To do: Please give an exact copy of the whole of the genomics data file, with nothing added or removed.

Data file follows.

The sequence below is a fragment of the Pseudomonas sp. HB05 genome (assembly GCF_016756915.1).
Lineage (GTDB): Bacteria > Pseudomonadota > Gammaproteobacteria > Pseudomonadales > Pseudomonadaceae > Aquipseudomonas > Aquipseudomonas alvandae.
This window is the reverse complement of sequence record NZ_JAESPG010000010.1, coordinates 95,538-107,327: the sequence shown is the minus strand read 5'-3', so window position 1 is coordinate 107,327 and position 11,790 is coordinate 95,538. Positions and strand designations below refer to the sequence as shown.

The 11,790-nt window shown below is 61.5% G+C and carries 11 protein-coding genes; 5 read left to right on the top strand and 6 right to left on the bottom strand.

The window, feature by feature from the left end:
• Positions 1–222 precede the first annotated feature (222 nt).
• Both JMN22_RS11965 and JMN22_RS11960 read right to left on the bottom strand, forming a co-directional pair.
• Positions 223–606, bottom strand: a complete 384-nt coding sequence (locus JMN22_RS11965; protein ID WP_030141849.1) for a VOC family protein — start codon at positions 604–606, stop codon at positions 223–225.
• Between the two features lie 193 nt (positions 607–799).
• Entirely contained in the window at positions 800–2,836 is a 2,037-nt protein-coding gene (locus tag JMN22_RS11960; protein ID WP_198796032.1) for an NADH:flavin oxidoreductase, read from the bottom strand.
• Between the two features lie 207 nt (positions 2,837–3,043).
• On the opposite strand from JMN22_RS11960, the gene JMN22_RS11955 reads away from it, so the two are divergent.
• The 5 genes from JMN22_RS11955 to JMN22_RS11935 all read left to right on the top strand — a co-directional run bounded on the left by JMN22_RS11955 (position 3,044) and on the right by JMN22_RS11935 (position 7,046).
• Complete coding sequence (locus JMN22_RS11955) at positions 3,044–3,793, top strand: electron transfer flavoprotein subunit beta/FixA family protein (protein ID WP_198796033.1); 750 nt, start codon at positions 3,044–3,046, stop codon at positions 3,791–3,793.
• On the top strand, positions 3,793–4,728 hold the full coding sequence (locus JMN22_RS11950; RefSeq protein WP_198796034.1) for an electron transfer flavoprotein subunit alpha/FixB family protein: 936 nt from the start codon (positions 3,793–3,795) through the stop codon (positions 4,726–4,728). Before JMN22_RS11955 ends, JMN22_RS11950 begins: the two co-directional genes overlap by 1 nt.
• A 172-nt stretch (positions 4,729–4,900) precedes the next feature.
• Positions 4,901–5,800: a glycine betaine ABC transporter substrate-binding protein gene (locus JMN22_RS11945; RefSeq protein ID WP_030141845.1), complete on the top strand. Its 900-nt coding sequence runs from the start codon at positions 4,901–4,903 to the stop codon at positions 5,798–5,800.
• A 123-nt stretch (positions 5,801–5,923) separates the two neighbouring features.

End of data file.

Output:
The sequence below is a fragment of the Pseudomonas sp. HB05 genome (assembly GCF_016756915.1).
Lineage (GTDB): Bacteria > Pseudomonadota > Gammaproteobacteria > Pseudomonadales > Pseudomonadaceae > Aquipseudomonas > Aquipseudomonas alvandae.
This window is the reverse complement of sequence record NZ_JAESPG010000010.1, coordinates 95,538-107,327: the sequence shown is the minus strand read 5'-3', so window position 1 is coordinate 107,327 and position 11,790 is coordinate 95,538. Positions and strand designations below refer to the sequence as shown.

The 11,790-nt window shown below is 61.5% G+C and carries 11 protein-coding genes; 5 read left to right on the top strand and 6 right to left on the bottom strand.

The window, feature by feature from the left end:
• Positions 1–222 precede the first annotated feature (222 nt).
• Both JMN22_RS11965 and JMN22_RS11960 read right to left on the bottom strand, forming a co-directional pair.
• Positions 223–606, bottom strand: a complete 384-nt coding sequence (locus JMN22_RS11965; protein ID WP_030141849.1) for a VOC family protein — start codon at positions 604–606, stop codon at positions 223–225.
• Between the two features lie 193 nt (positions 607–799).
• Entirely contained in the window at positions 800–2,836 is a 2,037-nt protein-coding gene (locus tag JMN22_RS11960; protein ID WP_198796032.1) for an NADH:flavin oxidoreductase, read from the bottom strand.
• Between the two features lie 207 nt (positions 2,837–3,043).
• On the opposite strand from JMN22_RS11960, the gene JMN22_RS11955 reads away from it, so the two are divergent.
• The 5 genes from JMN22_RS11955 to JMN22_RS11935 all read left to right on the top strand — a co-directional run bounded on the left by JMN22_RS11955 (position 3,044) and on the right by JMN22_RS11935 (position 7,046).
• Complete coding sequence (locus JMN22_RS11955) at positions 3,044–3,793, top strand: electron transfer flavoprotein subunit beta/FixA family protein (protein ID WP_198796033.1); 750 nt, start codon at positions 3,044–3,046, stop codon at positions 3,791–3,793.
• On the top strand, positions 3,793–4,728 hold the full coding sequence (locus JMN22_RS11950; RefSeq protein WP_198796034.1) for an electron transfer flavoprotein subunit alpha/FixB family protein: 936 nt from the start codon (positions 3,793–3,795) through the stop codon (positions 4,726–4,728). Before JMN22_RS11955 ends, JMN22_RS11950 begins: the two co-directional genes overlap by 1 nt.
• A 172-nt stretch (positions 4,729–4,900) precedes the next feature.
• Positions 4,901–5,800: a glycine betaine ABC transporter substrate-binding protein gene (locus JMN22_RS11945; RefSeq protein ID WP_030141845.1), complete on the top strand. Its 900-nt coding sequence runs from the start codon at positions 4,901–4,903 to the stop codon at positions 5,798–5,800.
• A 123-nt stretch (positions 5,801–5,923) separates the two neighbouring features.